|Individual in Gabon|
J. E. Gray, 1846
The bay duiker (Cephalophus dorsalis), also known as the black-striped duiker and the black-backed duiker, is a forest-dwelling duiker native to western and southern Africa. It was first described by British zoologist John Edward Gray in 1846. Two subspecies are identified. The bay duiker is reddish-brown and has a moderate size. Both sexes reach 44–49 cm (17–19 in) at the shoulder. The sexes do not vary considerably in their weights, either; the typical weight range for this duiker is 18–23 kg (40–51 lb). Both sexes have a pair of spiky horns, measuring 5–8 cm (2.0–3.1 in). A notable feature of this duiker is the well-pronounced solid stripe of black extending from the back of the head to the tail.
The bay duiker is a nocturnal animal. It tends to remain solitary, but pairs can also be observed. The leopard is the main predator of this duiker. It mainly prefers fruits, but may also feed on animal matter such as bird eggs. Females may conceive by the age of 18 months. Breeding occurs throughout the year. Gestation lasts about 240 days, following which generally a single offspring is born. The lifespan of the bay duiker is typically 17 to 18 years.
The bay duiker prefers old-growth or primary forests. It has been historically overhunted across its range for bushmeat. The survival of the bay duiker is also threatened by human settlement and agricultural expansion due to this duiker's preference for old-growth forests, and habitat degradation. The bay duiker is, however, still a common duiker species, and is classified as near threatened by the International Union for Conservation of Nature and Natural Resources.
|Phylogenetic relationships of the bay duiker (Johnston et.al. 2012)|
The bay duiker was first described by British zoologist John Edward Gray in 1846. The generic name probably comes from the combination of the New Latin word cephal, meaning head, and the Greek word lophos, meaning crest. The specific name dorsalis is a Latin word referring to the back surface of an object. The common name "duiker" comes from the Afrikaans word duik, or Dutch dūken (both mean "diver") owing to the tendency of this antelope to seek cover in bushes. The bay duiker is also known as the black-striped duiker and the black-backed duiker.
A 2001 phylogenetic study divided Cephalophus into three distinct lineages: the giant duikers, east African red duikers and west African red duikers. The bay duiker was classified as a giant duiker along with the yellow-backed duiker (C. silvicultor), Abbott's duiker (C. spadix), and Jentink's duiker (C. jentinki). In 2012, Anne R. Johnston (of the University of Orleans) and colleagues constructed a cladogram of the subfamily Cephalophinae (duiker) based on mitochondrial analysis. They showed that within the "giant duiker" group, the bay duiker formed a clade with Jentink's duiker, and the zebra duiker is sister to this clade. Similarly, Abbott's duiker and the yellow-backed duiker form a clade sister to Sylvicapra. The bay duiker and Jentink's duiker probably evolved during the Pleistocene, less than 2.5 million years ago.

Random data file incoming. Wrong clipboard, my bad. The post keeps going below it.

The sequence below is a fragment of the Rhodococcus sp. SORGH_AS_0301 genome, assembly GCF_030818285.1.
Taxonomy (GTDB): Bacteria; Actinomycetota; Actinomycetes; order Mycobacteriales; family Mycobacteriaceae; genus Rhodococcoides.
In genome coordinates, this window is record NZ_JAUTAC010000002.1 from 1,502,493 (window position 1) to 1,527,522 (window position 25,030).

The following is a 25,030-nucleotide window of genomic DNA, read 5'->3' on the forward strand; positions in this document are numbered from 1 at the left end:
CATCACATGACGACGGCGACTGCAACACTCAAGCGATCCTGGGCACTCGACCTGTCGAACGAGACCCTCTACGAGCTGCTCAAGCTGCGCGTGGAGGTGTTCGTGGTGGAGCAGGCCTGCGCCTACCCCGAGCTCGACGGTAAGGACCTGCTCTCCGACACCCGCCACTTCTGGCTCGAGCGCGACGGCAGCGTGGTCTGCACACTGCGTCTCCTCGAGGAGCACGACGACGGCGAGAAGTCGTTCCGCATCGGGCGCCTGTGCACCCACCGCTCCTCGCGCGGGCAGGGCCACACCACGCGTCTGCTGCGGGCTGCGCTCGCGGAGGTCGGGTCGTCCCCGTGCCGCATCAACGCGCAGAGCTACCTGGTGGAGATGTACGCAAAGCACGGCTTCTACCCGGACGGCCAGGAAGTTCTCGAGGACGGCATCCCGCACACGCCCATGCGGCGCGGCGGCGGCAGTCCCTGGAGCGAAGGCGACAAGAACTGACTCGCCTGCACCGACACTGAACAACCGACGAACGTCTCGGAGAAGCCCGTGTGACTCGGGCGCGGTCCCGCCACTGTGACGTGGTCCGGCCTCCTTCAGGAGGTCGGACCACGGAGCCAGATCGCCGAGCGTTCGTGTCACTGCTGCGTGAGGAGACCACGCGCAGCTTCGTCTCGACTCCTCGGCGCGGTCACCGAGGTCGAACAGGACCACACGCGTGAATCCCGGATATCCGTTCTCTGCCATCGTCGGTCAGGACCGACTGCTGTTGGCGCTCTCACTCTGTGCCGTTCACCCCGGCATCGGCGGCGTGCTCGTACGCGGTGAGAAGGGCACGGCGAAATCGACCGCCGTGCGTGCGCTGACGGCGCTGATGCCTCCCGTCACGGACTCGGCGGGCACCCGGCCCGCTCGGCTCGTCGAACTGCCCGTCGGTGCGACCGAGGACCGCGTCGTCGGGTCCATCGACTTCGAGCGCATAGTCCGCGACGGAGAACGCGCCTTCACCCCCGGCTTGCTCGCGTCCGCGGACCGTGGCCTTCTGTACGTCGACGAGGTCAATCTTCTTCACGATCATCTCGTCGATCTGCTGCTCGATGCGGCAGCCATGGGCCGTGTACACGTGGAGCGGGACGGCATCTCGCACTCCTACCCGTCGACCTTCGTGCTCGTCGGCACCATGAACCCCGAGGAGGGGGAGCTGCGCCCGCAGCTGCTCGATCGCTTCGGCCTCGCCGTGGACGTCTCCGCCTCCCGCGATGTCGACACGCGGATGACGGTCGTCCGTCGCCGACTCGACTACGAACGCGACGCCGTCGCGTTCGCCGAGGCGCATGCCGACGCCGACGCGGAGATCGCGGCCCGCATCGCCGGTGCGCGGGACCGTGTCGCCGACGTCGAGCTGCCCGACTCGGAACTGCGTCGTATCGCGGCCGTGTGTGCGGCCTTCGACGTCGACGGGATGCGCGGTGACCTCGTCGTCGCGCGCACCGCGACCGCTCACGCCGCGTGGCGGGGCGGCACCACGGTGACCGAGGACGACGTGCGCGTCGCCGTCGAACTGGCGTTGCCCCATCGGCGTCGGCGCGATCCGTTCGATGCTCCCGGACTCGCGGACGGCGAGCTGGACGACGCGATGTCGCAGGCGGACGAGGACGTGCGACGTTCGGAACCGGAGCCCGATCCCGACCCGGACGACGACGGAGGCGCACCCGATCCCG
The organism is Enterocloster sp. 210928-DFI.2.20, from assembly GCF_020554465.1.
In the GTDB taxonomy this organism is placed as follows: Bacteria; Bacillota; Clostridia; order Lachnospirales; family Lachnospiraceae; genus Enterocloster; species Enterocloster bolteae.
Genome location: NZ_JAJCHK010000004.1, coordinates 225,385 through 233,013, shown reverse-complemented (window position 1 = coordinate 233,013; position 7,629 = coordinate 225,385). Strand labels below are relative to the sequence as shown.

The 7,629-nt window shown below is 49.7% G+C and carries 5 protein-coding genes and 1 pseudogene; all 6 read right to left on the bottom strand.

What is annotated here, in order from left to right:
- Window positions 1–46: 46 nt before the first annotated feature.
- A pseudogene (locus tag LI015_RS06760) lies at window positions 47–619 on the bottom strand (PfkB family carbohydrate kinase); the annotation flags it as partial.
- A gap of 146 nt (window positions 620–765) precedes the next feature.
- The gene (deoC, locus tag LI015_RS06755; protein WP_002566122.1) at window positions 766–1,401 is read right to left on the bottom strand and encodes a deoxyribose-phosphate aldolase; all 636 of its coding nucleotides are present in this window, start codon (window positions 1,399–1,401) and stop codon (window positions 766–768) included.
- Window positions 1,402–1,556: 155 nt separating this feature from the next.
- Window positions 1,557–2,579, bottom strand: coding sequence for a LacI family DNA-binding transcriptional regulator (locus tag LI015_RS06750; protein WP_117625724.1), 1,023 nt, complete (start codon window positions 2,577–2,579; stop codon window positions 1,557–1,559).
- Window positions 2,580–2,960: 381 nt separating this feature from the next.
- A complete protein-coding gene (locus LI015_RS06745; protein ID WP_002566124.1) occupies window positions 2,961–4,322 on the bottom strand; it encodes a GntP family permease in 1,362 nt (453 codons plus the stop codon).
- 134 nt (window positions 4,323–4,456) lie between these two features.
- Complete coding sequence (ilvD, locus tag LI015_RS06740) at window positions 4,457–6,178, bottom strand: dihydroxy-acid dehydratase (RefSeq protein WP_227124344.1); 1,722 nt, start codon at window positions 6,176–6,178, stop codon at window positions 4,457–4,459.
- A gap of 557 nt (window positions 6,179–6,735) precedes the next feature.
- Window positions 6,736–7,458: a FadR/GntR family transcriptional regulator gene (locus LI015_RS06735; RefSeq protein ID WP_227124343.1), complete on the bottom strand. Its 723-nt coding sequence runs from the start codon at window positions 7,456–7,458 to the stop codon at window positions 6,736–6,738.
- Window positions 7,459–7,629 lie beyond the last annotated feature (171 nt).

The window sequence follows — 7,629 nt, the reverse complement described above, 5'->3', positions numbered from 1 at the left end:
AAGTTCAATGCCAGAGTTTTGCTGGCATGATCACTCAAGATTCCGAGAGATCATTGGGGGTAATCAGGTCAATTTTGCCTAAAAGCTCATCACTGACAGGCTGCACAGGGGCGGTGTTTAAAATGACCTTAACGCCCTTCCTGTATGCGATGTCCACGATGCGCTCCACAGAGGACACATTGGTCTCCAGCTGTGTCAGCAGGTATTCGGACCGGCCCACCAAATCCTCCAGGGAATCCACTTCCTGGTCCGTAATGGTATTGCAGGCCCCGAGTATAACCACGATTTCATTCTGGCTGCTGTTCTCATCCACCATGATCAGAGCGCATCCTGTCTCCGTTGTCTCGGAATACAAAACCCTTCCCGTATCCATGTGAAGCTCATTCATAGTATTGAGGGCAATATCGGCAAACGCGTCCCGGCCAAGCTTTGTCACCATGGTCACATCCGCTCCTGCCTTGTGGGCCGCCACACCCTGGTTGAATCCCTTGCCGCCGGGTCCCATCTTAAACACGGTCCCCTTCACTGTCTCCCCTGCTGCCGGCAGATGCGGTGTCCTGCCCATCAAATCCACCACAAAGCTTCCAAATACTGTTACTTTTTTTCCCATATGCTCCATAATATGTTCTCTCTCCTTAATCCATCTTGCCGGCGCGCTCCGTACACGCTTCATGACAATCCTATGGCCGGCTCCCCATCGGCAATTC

Although the species may be monotypic, a 2003 paper identified two subspecies of the bay duiker:
The bay duiker is a moderately sized antelope; the typical head-and-body length is 76–103 centimetres (30–41 in). Both sexes reach 44–49 centimetres (17–19 in) at the shoulder. The sexes do not vary considerably in their weights either; the typical weight range for this duiker is 18–23 kilograms (40–51 lb). Hence, sexual dimorphism in this species is not as remarkable as in other bovids, though females are often larger than males. The tail, black on the outside but white in the inner parts, is 9–11 centimetres (3.5–4.3 in) long. The tail of the eastern bay duiker terminates in a white tuft. Both sexes possess a pair of spiky horns, measuring 5–8 centimetres (2.0–3.1 in). Rowland Ward, however, recorded a maximum horn length of 12.3 centimetres (4.8 in) from Yokadouma (Cameroon). The horns of females are generally narrower.
Both sexes have a bright reddish-brown coat. The ventral parts and the flanks are all reddish-brown, and the legs dark brown. A notable feature of this duiker is the well-pronounced solid stripe of black extending from the back of the head to the tail. This stripe is narrower in females. Due to its nocturnal nature, the bay duiker has large conspicuous eyes. Whiskers can be observed above the eyes and around the nostrils. The patches of white fur around the whiskers are in sharp contrast to the dark reddish face. Juveniles have a dark coat, that develops the stripes and chestnut to reddish-brown color gradually. The face is marked by a dark region from the nose to the forehead, separated from the rest of the face by two light brown furrows extending above or circling its eyes. Above the eyes and on the lips and chin white spots can be seen. The head has a diminutive crest (a tuft of hair), and is dark brown. The eastern bay duiker is larger and heavier than the western bay duiker, with larger ears and darker coloration. The dorsal stripe is wider and lighter in color in the eastern bay duiker.